Sourcegraph aims to be the best tool for universal code search, and the Search team enables that mission. The Search team is made up of Search Product and Search Core teams, with the Product team focusing primarily on the user-facing aspects of search, and the Core team focusing on backend and performance. This page outlines the vision, strategy and goals of the Search teams.
- Code Graph overall strategy
- Search Product backlog
- Search Core backlog
- Completed goals)
- Latest demo
Sourcegraph’s mission is to make it so that everyone can code. The Search teams’ mission is to enable developers to find the code they need when they need it.
Sourcegraph search is a critical part of development workflows because it provides the most precise, relevant search results and empowers users to code with confidence.
Developers can find all the code they need and code search is a critical part of their workflow, increasing individual and team productivity.
Developers look to Sourcegraph search as the bastion of quality code search and code content: we have the best code search and the best search results.
Code search is ubiquitous–a constant companion for users of all levels–empowering them to create and modify software.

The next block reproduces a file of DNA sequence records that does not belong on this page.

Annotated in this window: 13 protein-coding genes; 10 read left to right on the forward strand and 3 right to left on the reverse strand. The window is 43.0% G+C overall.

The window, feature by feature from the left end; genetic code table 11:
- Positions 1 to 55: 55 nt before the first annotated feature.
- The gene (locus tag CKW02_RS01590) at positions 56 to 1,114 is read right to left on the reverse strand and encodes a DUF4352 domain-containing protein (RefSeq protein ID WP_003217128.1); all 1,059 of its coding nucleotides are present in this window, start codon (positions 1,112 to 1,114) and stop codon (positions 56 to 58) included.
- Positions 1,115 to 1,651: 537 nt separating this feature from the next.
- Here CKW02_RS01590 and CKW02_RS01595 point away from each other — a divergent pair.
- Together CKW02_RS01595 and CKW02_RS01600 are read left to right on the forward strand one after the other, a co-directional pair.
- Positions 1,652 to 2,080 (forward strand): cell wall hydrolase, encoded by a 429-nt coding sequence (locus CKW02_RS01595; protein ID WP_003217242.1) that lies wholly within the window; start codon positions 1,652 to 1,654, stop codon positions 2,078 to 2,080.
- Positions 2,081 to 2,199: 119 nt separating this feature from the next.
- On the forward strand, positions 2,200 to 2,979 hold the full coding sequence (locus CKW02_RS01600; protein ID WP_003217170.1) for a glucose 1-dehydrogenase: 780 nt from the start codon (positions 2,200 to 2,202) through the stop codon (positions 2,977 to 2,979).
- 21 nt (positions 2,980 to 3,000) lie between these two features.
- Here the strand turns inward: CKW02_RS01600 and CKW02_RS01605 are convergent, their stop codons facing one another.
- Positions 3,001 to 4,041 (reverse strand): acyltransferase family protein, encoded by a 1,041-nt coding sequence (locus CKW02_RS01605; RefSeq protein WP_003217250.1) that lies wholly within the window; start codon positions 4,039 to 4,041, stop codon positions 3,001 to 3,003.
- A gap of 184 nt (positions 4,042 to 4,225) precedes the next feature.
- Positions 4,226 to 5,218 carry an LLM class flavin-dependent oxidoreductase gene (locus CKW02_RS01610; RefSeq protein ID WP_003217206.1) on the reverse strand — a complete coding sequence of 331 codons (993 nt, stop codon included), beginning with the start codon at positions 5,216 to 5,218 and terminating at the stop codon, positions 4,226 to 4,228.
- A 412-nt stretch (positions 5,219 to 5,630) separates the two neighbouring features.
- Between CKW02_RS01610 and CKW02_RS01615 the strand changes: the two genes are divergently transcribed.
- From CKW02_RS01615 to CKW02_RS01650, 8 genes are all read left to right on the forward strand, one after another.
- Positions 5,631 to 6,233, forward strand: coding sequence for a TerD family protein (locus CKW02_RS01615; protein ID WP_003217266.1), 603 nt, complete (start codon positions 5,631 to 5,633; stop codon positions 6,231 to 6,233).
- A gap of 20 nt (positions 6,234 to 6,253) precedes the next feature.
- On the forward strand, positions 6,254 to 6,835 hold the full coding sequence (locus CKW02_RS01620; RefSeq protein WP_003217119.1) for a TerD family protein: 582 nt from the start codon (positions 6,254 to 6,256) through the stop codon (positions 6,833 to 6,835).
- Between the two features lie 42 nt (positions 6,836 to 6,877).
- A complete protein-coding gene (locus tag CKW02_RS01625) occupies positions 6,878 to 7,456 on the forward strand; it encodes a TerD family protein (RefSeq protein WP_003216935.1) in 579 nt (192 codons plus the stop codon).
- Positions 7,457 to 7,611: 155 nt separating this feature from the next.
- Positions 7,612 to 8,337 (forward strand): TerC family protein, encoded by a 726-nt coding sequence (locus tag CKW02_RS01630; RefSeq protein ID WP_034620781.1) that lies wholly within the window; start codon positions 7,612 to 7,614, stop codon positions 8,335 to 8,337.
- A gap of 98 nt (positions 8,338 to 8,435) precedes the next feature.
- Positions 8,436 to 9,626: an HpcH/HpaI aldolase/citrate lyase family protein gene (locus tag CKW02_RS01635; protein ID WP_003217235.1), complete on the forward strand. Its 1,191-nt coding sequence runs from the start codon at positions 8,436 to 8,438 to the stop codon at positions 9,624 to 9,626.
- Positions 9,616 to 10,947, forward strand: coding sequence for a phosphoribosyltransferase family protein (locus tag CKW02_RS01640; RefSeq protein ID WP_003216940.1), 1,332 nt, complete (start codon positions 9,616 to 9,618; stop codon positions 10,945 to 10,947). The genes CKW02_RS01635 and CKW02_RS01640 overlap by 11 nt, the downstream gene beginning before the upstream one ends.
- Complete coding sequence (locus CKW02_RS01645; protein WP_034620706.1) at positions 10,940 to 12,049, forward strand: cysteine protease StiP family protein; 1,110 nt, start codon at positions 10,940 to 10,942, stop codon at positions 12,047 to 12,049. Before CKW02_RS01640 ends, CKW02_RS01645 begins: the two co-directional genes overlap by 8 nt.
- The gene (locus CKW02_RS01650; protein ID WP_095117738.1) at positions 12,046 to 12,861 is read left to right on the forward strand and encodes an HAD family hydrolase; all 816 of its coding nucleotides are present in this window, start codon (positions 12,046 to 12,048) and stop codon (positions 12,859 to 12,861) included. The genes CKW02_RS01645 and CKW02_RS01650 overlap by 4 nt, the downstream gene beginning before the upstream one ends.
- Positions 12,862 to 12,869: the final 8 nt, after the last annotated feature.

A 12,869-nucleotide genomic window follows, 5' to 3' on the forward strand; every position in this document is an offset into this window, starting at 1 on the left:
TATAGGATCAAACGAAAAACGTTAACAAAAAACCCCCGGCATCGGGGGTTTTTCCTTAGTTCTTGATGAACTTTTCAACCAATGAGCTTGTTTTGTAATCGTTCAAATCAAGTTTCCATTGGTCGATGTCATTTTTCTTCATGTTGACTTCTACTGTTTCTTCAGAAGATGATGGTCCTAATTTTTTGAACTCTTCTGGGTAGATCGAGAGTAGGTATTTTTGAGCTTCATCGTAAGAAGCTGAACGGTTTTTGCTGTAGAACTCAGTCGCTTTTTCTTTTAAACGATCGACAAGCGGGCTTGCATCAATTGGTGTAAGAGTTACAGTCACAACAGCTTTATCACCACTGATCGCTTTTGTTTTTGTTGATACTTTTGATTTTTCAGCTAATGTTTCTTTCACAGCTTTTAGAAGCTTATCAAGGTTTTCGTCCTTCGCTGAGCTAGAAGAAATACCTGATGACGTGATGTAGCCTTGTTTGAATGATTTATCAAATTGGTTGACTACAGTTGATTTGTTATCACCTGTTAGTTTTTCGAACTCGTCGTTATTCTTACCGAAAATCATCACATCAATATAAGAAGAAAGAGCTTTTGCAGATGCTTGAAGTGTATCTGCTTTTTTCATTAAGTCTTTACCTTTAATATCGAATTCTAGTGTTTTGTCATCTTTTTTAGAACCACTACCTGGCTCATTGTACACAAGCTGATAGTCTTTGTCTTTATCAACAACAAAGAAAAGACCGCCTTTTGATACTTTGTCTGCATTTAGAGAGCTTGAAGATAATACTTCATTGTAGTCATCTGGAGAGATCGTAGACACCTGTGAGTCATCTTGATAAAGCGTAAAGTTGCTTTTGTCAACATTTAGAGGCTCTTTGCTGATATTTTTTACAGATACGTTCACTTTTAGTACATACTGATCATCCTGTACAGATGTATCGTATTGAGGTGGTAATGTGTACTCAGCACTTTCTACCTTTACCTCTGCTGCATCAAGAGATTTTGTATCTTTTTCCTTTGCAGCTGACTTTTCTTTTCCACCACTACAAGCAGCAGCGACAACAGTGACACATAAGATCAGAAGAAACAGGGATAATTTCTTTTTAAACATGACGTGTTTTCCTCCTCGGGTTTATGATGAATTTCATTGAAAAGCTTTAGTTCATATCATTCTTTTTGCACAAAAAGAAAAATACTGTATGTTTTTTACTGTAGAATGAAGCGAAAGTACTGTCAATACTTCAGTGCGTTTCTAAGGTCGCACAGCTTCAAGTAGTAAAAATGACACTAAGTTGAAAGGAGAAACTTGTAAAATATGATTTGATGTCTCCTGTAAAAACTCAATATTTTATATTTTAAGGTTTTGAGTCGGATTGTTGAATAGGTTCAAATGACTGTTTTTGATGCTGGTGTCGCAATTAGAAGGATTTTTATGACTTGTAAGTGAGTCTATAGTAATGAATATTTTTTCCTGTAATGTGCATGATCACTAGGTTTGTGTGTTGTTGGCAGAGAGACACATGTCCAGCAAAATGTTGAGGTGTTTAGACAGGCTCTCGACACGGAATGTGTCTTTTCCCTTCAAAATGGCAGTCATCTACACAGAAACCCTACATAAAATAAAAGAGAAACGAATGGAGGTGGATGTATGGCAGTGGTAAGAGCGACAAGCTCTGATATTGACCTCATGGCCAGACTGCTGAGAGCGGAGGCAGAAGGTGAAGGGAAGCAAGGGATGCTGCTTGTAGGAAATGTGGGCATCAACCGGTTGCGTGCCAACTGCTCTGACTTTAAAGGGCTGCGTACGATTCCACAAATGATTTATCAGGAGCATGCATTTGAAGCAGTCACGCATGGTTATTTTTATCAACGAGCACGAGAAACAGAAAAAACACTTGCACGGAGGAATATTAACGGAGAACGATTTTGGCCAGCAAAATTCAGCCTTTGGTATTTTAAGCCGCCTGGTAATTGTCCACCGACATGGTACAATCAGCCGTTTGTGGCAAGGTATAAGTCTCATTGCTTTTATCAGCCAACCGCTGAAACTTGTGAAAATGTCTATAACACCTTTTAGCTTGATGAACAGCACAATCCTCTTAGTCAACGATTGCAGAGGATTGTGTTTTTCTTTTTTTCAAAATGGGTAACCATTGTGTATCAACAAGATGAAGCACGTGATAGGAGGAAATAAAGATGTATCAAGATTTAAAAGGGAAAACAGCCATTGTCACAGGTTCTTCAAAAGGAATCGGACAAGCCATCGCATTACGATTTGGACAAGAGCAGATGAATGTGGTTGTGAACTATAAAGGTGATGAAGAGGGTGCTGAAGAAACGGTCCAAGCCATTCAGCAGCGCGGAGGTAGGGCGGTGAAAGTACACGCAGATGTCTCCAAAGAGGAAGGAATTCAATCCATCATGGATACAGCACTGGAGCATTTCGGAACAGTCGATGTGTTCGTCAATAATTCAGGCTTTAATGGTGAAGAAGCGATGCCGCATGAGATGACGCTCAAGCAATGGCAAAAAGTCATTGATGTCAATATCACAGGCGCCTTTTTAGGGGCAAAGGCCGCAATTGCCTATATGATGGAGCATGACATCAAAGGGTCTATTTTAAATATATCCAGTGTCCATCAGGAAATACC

To deliver on our vision, we will:
- Index the open source universe to make code search available to all.
- Serve highly technical enterprise users and teams by providing innovative solutions to hard search problems at enterprise scale.
- Engage with individuals and small teams on Cloud by providing an intuitive search UX and private, multi-repository search.
- Curate the search experience to surface only the most relevant, informative results to developers.
- Support search-related features of other Sourcegraph teams, such as Code Insights and Batch Changes, by continuing to expand search’s capabilities.
- Code search should be universal
- Coee search shoudl be easy to use
- Code search should be accessible
- Code search should be fast
- Code search should be relevant
- Code search should be educational
We believe code search should be universal–meaning it should make the entire universe of available code searchable, and that it should be available universally–to every developer, regardless of skill level.
- Index the open source code universe
- Provide access to that universe through our own open source code search software
Currently, our search UX has powerful functionality but a high learning curve. Code can be complicated and we’ll strive to make the search experience as painless and intuitive as possible so code is approachable for everyone.
- We must develop and grow a capable, but intuitive, search interface
Everyone deserves access to high quality code search; as such, our code search interface should be accessible.
- Ensure this interface is accessible to all skill levels and WCAG compliant
For any search product to be effectively used, in addition to the above, it must be fast. We will continually improve our search performance so users get results back fast regardless of the the size of data we index.